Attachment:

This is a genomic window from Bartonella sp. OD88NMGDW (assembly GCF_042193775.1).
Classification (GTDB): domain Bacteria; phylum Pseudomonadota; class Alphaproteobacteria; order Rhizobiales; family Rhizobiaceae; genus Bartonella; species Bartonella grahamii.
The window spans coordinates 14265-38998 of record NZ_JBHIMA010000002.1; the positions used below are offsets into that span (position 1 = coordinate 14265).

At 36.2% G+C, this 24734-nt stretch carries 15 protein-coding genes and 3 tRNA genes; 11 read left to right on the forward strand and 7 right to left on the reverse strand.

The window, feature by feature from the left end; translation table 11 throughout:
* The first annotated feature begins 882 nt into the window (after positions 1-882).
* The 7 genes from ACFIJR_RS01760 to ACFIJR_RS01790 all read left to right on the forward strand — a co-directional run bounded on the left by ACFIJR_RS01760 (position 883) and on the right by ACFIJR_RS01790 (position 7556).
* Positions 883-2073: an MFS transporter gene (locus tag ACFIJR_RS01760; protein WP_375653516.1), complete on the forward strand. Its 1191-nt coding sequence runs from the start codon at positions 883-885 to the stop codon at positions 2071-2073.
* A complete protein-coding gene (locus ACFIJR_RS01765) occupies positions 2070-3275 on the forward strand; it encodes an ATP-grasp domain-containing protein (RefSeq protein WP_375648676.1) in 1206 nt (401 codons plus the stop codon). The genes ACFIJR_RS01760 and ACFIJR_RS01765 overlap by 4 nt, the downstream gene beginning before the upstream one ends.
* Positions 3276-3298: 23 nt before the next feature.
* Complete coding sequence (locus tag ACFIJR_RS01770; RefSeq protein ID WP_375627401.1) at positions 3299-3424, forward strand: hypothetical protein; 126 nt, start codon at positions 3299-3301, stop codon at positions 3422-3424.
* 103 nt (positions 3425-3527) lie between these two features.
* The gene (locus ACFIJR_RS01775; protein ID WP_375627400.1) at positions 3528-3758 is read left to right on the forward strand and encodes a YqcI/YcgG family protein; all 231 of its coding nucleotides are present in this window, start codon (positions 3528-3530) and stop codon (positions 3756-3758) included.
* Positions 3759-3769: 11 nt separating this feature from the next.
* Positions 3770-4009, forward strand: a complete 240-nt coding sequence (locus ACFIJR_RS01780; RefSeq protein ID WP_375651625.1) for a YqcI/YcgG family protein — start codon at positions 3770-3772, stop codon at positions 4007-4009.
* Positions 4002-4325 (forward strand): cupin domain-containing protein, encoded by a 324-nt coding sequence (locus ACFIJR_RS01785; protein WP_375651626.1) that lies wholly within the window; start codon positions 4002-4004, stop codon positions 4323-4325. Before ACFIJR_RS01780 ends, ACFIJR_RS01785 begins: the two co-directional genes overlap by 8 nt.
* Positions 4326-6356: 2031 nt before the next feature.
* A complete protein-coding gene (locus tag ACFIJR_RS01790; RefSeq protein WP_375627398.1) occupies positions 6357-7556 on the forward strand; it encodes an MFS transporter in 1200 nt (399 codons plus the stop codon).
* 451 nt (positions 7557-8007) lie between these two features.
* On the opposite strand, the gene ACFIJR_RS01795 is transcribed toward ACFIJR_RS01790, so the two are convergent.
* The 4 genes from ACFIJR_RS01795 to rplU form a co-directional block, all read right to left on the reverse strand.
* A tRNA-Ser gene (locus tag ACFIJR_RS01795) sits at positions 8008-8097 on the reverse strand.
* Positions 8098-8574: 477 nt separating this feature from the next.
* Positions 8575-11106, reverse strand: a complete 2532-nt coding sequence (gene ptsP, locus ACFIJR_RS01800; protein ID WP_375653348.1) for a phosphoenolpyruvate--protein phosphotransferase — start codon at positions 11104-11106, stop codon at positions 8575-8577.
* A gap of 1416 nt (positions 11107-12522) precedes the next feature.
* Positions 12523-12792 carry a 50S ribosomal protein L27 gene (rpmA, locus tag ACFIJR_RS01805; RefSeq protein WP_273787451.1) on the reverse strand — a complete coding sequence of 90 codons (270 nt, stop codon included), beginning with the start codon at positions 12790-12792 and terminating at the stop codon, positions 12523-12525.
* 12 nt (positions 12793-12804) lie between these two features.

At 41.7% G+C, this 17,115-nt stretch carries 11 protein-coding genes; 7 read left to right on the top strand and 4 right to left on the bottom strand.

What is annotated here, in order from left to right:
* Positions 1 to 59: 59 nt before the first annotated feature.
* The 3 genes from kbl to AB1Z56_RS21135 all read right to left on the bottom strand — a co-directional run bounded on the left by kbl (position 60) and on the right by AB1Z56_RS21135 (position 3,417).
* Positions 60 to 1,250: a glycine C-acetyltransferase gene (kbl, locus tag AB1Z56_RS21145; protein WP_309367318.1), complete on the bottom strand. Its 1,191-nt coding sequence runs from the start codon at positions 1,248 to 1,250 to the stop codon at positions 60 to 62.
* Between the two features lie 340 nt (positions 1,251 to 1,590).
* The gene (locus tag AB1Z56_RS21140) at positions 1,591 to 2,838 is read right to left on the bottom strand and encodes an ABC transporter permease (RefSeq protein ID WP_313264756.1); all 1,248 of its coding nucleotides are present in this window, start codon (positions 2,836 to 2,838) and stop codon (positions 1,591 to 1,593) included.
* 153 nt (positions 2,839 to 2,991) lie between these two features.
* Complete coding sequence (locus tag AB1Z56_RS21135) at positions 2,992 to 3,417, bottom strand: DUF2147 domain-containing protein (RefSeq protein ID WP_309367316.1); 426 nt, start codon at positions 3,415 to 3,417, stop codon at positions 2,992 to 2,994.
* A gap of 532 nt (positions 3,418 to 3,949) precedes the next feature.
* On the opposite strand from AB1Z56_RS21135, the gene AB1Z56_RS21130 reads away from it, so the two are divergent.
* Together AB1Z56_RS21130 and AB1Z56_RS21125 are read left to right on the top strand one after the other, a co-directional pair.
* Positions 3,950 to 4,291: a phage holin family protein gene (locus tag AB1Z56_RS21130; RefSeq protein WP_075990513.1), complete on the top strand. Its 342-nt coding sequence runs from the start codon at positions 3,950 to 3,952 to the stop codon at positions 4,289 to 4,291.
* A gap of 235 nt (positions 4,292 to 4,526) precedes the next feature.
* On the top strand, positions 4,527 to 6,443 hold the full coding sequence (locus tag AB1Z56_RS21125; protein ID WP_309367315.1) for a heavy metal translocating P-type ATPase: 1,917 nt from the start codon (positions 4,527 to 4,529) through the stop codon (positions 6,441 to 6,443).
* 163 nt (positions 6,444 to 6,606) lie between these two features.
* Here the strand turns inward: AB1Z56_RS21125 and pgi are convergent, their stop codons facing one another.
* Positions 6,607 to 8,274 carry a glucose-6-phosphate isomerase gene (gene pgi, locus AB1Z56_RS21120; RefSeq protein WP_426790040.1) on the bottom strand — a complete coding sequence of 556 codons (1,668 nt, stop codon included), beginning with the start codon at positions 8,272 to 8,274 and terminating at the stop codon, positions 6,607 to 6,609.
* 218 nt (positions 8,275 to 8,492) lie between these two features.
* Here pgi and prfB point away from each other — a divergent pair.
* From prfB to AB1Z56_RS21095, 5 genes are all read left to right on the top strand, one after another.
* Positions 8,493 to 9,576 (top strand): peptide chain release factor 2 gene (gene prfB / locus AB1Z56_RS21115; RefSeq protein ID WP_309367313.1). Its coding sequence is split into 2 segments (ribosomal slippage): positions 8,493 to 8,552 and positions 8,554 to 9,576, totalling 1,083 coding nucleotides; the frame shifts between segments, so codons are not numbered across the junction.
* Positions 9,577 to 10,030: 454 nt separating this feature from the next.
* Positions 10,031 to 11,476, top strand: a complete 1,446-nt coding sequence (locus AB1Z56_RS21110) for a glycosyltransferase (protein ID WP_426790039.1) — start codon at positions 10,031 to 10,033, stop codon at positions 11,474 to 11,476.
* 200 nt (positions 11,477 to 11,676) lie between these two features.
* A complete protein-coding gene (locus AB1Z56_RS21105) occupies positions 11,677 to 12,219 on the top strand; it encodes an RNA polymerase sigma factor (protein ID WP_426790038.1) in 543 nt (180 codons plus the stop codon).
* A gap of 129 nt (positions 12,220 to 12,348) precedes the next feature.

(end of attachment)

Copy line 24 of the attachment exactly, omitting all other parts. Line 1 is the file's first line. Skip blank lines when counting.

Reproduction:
* Positions 8575-11106, reverse strand: a complete 2532-nt coding sequence (gene ptsP, locus ACFIJR_RS01800; protein ID WP_375653348.1) for a phosphoenolpyruvate--protein phosphotransferase — start codon at positions 11104-11106, stop codon at positions 8575-8577.